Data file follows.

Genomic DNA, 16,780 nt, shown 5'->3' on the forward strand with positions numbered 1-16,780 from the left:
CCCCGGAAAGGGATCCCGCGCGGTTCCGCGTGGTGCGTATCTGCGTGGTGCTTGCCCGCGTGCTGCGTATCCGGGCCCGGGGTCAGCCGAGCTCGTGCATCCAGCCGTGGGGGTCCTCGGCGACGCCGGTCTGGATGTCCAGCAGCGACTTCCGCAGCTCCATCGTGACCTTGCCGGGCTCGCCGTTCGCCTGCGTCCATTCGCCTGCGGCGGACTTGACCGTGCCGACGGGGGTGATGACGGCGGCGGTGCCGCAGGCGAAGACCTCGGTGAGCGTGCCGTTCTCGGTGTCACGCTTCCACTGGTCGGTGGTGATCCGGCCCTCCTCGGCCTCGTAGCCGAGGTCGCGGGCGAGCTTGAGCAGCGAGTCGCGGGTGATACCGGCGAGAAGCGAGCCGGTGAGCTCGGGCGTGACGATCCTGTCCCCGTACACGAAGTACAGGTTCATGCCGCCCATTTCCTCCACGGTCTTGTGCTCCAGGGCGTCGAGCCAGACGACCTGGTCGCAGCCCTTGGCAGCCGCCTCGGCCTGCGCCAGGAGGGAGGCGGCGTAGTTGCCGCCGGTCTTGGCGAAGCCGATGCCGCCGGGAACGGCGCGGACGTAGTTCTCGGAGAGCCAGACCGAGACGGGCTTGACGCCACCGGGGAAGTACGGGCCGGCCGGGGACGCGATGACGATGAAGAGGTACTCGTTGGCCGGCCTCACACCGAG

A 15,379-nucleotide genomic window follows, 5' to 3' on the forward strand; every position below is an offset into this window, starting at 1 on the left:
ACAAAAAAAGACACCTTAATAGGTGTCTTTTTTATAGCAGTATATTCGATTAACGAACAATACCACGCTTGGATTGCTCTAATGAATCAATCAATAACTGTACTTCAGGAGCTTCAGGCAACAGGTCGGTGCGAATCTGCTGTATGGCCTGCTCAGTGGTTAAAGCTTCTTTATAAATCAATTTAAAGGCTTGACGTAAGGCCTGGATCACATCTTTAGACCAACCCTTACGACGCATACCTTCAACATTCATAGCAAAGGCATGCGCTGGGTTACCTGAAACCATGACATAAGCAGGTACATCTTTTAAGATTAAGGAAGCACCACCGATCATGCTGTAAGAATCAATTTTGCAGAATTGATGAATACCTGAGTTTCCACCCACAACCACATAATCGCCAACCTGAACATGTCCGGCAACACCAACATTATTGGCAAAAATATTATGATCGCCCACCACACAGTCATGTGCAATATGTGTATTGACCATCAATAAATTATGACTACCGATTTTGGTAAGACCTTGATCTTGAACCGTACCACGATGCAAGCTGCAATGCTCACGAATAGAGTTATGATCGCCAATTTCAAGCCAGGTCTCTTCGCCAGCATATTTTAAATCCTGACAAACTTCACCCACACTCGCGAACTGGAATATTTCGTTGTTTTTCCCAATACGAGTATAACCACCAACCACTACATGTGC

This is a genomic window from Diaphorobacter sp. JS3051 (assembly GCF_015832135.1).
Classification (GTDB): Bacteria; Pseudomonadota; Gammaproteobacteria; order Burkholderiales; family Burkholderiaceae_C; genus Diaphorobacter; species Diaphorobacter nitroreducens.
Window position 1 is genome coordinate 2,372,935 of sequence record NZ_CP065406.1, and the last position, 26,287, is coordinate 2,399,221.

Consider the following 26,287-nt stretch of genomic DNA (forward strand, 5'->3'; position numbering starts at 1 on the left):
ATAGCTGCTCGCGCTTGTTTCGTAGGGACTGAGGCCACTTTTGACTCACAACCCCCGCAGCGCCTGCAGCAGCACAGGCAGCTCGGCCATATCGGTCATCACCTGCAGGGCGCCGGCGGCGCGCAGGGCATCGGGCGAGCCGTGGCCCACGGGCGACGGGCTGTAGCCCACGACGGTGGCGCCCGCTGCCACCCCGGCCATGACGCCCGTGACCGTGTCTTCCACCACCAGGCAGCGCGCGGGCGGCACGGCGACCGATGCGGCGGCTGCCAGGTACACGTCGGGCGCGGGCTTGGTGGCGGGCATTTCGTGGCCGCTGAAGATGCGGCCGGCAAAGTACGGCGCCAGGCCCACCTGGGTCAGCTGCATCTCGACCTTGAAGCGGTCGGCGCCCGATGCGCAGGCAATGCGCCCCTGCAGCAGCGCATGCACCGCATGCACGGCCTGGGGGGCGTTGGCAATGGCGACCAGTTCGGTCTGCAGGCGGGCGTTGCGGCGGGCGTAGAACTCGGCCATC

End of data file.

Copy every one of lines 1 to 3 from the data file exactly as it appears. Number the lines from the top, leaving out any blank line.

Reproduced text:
Genomic DNA, 16,780 nt, shown 5'->3' on the forward strand with positions numbered 1-16,780 from the left:
CCCCGGAAAGGGATCCCGCGCGGTTCCGCGTGGTGCGTATCTGCGTGGTGCTTGCCCGCGTGCTGCGTATCCGGGCCCGGGGTCAGCCGAGCTCGTGCATCCAGCCGTGGGGGTCCTCGGCGACGCCGGTCTGGATGTCCAGCAGCGACTTCCGCAGCTCCATCGTGACCTTGCCGGGCTCGCCGTTCGCCTGCGTCCATTCGCCTGCGGCGGACTTGACCGTGCCGACGGGGGTGATGACGGCGGCGGTGCCGCAGGCGAAGACCTCGGTGAGCGTGCCGTTCTCGGTGTCACGCTTCCACTGGTCGGTGGTGATCCGGCCCTCCTCGGCCTCGTAGCCGAGGTCGCGGGCGAGCTTGAGCAGCGAGTCGCGGGTGATACCGGCGAGAAGCGAGCCGGTGAGCTCGGGCGTGACGATCCTGTCCCCGTACACGAAGTACAGGTTCATGCCGCCCATTTCCTCCACGGTCTTGTGCTCCAGGGCGTCGAGCCAGACGACCTGGTCGCAGCCCTTGGCAGCCGCCTCGGCCTGCGCCAGGAGGGAGGCGGCGTAGTTGCCGCCGGTCTTGGCGAAGCCGATGCCGCCGGGAACGGCGCGGACGTAGTTCTCGGAGAGCCAGACCGAGACGGGCTTGACGCCACCGGGGAAGTACGGGCCGGCCGGGGACGCGATGACGATGAAGAGGTACTCGTTGGCCGGCCTCACACCGAG

A 15,379-nucleotide genomic window follows, 5' to 3' on the forward strand; every position below is an offset into this window, starting at 1 on the left: